Historic Buildings in London
The Olde Wine Shades
Pub (Now a wine bar), built in 1663
Once a favourite haunt of Charles Dickens, this historic pub was built in 1663 and even features an old smuggling tunnel leading down to the River Thames! Unfortunately there is limited information on how it managed to escape the Great Fire, especially curious as the pub is located just a few streets away from Pudding Lane.
The Seven Stars
Pub, built in 1602
The Seven Stars was located just beyond the western limit of the Great Fire and therefore managed to escape with just a scorch mark or two.
Although the inn has been through numerous renovations throughout its 400 year history, it is still full of character and charm.
41 Cloth Fair
The oldest house in the City, built between 1597 - 1614
This historic townhouse was shielded from the fire by the priory walls of nearby St Bartholomew's.
St Bartholomew's Gatehouse
Gatehouse, built in 1595
Although this timber framed building dates back to the 16th century, the stonework below it is part of the original nave of St Bartholowmew's Priory from the 1200s. Much like 41 Cloth Fair, the structure was protected from the Great Fire by the large priory walls, although during the Georgian era the timber facade was covered by modern frontage. It was only during World War 1 bomb damage that the original gatehouse was rediscovered, and it was restored to its present glory in 1932.
The Staple Inn
Multi-use building, built in 1585
Having only just escaped the Great Fire by a few metres, Staple Inn stood intact until a Luftwaffe bombing in 1944 which damaged some of the structure. Due to its historic value it was subsequently restored, and is now a listed building and home to the Institute of Actuaries.
City Hall, built in 1411
The Guildhall did not escape the Great Fire unscathed; a large restoration project began in 1670 during which the entire roof had to be reconstructed from scratch. Even so, the majority of the building is still as it would have been during the 15th century. As a side note, if you're visiting the area be sure to look out for the old Roman amphitheatre which is on display in the Guildhall's basement.
St Andrew Undershaft
Church, built in 1532
Presumably surviving the Great Fire of London through its sturdy stone structure, St Andrew Undershaft also avoided any significant bomb damage during World War Two. Unfortunately it was damaged by an IRA attack in 1992 which destroyed its fantastic medieval stained-glass windows.
Church, built in 1394, 1545 and 1682
The church was gutted during World War Two, but was reconstructed using the original plans from 1545.
St Helen's Bishopsgate
Church, built in the 12th century
St Katharine Cree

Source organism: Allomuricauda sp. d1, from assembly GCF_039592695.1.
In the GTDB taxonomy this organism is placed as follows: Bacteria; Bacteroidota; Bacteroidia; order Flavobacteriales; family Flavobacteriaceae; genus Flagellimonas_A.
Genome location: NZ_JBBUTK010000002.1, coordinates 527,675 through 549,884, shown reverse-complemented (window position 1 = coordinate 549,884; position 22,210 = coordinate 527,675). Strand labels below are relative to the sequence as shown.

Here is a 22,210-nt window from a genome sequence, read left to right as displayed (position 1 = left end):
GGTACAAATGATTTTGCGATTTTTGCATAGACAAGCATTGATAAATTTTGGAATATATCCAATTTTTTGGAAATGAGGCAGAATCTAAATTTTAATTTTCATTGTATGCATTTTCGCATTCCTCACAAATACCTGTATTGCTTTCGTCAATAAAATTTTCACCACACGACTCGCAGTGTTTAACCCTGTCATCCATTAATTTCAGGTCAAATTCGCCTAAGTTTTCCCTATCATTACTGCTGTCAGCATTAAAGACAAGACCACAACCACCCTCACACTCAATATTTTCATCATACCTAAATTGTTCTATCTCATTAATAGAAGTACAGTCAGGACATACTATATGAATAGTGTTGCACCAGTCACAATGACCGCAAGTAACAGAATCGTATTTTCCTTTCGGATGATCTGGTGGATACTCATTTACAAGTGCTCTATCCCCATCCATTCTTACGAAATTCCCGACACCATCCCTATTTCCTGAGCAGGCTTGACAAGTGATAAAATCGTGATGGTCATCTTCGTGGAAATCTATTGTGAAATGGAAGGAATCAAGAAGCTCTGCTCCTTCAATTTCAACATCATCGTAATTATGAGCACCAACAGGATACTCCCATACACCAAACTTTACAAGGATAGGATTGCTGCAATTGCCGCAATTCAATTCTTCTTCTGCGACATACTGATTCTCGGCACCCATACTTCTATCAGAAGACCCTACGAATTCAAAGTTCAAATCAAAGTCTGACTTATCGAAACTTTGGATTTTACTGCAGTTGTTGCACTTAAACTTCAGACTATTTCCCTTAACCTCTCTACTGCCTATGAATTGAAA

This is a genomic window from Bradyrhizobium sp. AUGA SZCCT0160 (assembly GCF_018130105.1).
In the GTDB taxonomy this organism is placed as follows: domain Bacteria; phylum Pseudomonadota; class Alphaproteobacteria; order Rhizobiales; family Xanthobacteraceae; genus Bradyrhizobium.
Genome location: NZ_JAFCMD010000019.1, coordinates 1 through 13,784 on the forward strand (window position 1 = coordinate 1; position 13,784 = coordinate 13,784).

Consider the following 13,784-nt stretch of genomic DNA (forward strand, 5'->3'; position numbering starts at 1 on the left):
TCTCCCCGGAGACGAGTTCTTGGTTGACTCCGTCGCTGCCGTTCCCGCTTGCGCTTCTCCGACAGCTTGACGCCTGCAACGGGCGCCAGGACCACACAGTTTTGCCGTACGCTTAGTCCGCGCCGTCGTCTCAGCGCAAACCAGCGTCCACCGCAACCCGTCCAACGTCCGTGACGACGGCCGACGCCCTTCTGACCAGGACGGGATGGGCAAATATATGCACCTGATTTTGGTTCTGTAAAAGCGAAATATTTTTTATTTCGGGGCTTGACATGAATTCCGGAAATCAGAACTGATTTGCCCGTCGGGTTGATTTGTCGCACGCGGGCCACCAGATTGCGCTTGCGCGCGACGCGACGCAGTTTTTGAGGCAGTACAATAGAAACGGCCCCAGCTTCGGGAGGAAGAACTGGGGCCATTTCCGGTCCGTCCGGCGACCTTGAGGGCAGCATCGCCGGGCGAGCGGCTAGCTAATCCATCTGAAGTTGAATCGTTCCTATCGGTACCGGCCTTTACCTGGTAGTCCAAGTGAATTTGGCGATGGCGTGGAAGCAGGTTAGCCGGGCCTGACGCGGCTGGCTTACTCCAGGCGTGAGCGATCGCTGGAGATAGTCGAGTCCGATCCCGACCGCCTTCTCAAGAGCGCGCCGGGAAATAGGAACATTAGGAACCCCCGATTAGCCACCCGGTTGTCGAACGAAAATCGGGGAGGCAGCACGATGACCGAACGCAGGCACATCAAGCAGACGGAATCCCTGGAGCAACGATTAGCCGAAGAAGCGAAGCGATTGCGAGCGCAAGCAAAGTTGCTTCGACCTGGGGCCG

Church, built in 1631 (tower from 1504)
Although the church was damaged during the Great Fire of London, enough of the structure remained to provide a temporary 'soup kitchen' to the local workers who were rebuilding the city.
The Tower of London
Castle, built in 1078
Protected from the fire by its large curtain walls, the White Tower was completely untouched by the flames.
74 - 75 Long Lane
House, built in 1598
Much like the houses on Cloth Fair, Long Lane was protected from the flames of 1666 by the priory walls of St Bartholomew's. The two remaining 16th century structures are now at number 74 and 75, although their facades date from the Victorian and Georgian eras respectively.
The Hoop and Grapes
Pub, built in the late 16th century
Although the exact date of its construction is unknown, it is thought that the Hoop and Grapes was built in the late 1500s and avoided the Great Fire of London by being situated in the relatively untouched north-eastern corner of the City limits. The two buildings adjacent to the pub are also pre-1666 survivors.
St Etheldredas Church
Church, built in the late 13th century
St Etheldredas is one of the oldest buildings in London, and is one of only two structures that date from King Edward I's reign. It was once the chapel of Ely Palace, a massive estate that housed the Bishops of Ely from 1290 to 1772.
The Old Curiosity Shop
Shop, built in 1567
Built in the mid-16th century and featured in Charles Dickens' 'The Old Curiosity Shop', this ancient building was actually located quite a few streets away from the Great Fire's limits but is included in our list due to its quaint facade and literary connection!
Prince Henry's Room
Townhouse, built in 1610
Until recently a museum, Prince Henry's Room is a striking timber building sitting above the entrance to Inner Temple Lane. During the 1600s it was a tavern known as the Fountain Inn, and was visited by Samuel Pepys in 1661 of which he wrote "to the Fountain tavern and there stayed till 12 at night, drinking and singing". Read our full article about Prince Henry's Room here.
Church, rebuilt in 1658
Although a church has stood on this site since 675, the current exterior of All Hallows-by-the-Tower dates back to 1658 when it was rebuilt following a nearby explosion. It is said that Samuel Pepys watched the progress of the Great Fire from its tower, which at that time was virtually brand new. There is also a fantastic 7th century Saxon arch with recycled Roman tiles in the church, some of the oldest surviving stonework in London.
Townhouse, built in 1625
Situated at the point where Fleet Street becomes The Strand, this rare example of a jettied timber framed townhouse was built in the early 17th century. Before the slum clearances of the late 19th century there would have been a series of similar pre-Great Fire buildings lining the Strand.
St Olave Hart Street
Church, built in circa 1450
Saint Olave's church was miraculously saved from the Great Fire by Sir William Penn (father of William Penn, founder of Pennsylvania), who asked his men from the nearby naval yard to demolish the houses surrounding the church in order to create a firebreak. We would like to thank Geoffrey Michel who contacted us via email to let us know about the church's survival.